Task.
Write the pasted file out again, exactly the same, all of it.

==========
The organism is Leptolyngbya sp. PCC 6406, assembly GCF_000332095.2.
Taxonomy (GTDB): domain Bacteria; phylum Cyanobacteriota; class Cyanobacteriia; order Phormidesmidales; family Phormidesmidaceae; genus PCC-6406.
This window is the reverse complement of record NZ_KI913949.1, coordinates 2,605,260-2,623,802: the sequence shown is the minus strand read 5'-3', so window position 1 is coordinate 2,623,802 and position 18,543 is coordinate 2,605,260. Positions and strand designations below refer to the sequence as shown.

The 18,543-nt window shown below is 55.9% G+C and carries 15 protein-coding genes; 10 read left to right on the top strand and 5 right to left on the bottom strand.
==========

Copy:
The organism is Leptolyngbya sp. PCC 6406, assembly GCF_000332095.2.
Taxonomy (GTDB): domain Bacteria; phylum Cyanobacteriota; class Cyanobacteriia; order Phormidesmidales; family Phormidesmidaceae; genus PCC-6406.
This window is the reverse complement of record NZ_KI913949.1, coordinates 2,605,260-2,623,802: the sequence shown is the minus strand read 5'-3', so window position 1 is coordinate 2,623,802 and position 18,543 is coordinate 2,605,260. Positions and strand designations below refer to the sequence as shown.

The 18,543-nt window shown below is 55.9% G+C and carries 15 protein-coding genes; 10 read left to right on the top strand and 5 right to left on the bottom strand.